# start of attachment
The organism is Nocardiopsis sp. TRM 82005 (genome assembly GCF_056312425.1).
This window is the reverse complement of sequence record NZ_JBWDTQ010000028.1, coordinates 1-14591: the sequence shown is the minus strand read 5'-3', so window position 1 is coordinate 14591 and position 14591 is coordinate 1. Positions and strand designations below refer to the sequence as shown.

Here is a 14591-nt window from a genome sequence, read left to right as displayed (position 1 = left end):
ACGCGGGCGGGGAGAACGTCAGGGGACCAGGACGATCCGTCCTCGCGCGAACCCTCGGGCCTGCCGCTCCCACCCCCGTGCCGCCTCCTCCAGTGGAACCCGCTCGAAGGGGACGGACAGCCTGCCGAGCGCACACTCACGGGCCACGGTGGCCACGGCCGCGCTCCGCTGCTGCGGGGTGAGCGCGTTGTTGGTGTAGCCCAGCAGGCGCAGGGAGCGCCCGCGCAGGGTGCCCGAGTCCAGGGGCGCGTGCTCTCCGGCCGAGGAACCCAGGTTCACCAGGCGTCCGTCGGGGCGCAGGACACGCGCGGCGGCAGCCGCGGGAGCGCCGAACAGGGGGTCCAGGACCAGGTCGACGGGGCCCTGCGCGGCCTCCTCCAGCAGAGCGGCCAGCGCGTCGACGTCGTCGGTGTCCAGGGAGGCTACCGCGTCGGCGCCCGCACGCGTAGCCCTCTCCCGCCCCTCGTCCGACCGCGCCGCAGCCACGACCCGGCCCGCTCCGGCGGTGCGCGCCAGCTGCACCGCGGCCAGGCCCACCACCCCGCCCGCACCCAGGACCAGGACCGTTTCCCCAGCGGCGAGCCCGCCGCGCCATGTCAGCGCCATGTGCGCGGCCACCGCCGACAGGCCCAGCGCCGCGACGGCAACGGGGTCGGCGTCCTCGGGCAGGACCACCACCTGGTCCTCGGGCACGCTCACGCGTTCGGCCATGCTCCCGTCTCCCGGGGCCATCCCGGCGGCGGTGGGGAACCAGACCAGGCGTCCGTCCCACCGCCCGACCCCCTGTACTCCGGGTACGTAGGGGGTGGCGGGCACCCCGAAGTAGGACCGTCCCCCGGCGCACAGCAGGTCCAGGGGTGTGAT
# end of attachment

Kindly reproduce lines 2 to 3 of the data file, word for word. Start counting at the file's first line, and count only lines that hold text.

This window is the reverse complement of sequence record NZ_JBWDTQ010000028.1, coordinates 1-14591: the sequence shown is the minus strand read 5'-3', so window position 1 is coordinate 14591 and position 14591 is coordinate 1. Positions and strand designations below refer to the sequence as shown.

Here is a 14591-nt window from a genome sequence, read left to right as displayed (position 1 = left end):